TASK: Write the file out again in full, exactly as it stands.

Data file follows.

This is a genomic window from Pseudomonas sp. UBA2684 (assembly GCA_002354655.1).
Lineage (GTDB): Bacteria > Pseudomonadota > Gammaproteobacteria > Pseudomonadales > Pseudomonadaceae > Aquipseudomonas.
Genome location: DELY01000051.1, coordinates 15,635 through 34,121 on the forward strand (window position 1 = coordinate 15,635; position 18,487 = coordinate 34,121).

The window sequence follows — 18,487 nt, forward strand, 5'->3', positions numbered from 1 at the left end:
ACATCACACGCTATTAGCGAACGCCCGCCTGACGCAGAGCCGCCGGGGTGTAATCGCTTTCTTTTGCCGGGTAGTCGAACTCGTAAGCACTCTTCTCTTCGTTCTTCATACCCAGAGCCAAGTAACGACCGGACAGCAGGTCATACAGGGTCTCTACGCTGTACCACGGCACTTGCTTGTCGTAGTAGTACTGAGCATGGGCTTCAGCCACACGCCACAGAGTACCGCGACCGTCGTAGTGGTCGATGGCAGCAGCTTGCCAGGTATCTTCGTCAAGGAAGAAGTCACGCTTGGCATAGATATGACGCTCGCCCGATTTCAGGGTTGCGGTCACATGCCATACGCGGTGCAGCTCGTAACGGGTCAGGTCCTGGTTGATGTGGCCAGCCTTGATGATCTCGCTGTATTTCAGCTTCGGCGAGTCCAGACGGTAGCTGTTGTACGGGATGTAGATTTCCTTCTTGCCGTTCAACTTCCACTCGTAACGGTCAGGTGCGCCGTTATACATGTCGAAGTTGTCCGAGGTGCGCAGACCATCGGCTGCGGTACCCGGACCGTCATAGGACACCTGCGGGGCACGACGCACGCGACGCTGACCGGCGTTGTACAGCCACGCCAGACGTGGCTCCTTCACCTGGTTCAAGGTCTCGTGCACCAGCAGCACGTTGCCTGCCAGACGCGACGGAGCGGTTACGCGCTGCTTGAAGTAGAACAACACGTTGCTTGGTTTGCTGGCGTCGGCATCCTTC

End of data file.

This is a genomic window from Pseudomonas sp. UBA2684 (assembly GCA_002354655.1).
Lineage (GTDB): Bacteria > Pseudomonadota > Gammaproteobacteria > Pseudomonadales > Pseudomonadaceae > Aquipseudomonas.
Genome location: DELY01000051.1, coordinates 15,635 through 34,121 on the forward strand (window position 1 = coordinate 15,635; position 18,487 = coordinate 34,121).

The window sequence follows — 18,487 nt, forward strand, 5'->3', positions numbered from 1 at the left end:
ACATCACACGCTATTAGCGAACGCCCGCCTGACGCAGAGCCGCCGGGGTGTAATCGCTTTCTTTTGCCGGGTAGTCGAACTCGTAAGCACTCTTCTCTTCGTTCTTCATACCCAGAGCCAAGTAACGACCGGACAGCAGGTCATACAGGGTCTCTACGCTGTACCACGGCACTTGCTTGTCGTAGTAGTACTGAGCATGGGCTTCAGCCACACGCCACAGAGTACCGCGACCGTCGTAGTGGTCGATGGCAGCAGCTTGCCAGGTATCTTCGTCAAGGAAGAAGTCACGCTTGGCATAGATATGACGCTCGCCCGATTTCAGGGTTGCGGTCACATGCCATACGCGGTGCAGCTCGTAACGGGTCAGGTCCTGGTTGATGTGGCCAGCCTTGATGATCTCGCTGTATTTCAGCTTCGGCGAGTCCAGACGGTAGCTGTTGTACGGGATGTAGATTTCCTTCTTGCCGTTCAACTTCCACTCGTAACGGTCAGGTGCGCCGTTATACATGTCGAAGTTGTCCGAGGTGCGCAGACCATCGGCTGCGGTACCCGGACCGTCATAGGACACCTGCGGGGCACGACGCACGCGACGCTGACCGGCGTTGTACAGCCACGCCAGACGTGGCTCCTTCACCTGGTTCAAGGTCTCGTGCACCAGCAGCACGTTGCCTGCCAGACGCGACGGAGCGGTTACGCGCTGCTTGAAGTAGAACAACACGTTGCTTGGTTTGCTGGCGTCGGCATCCTTC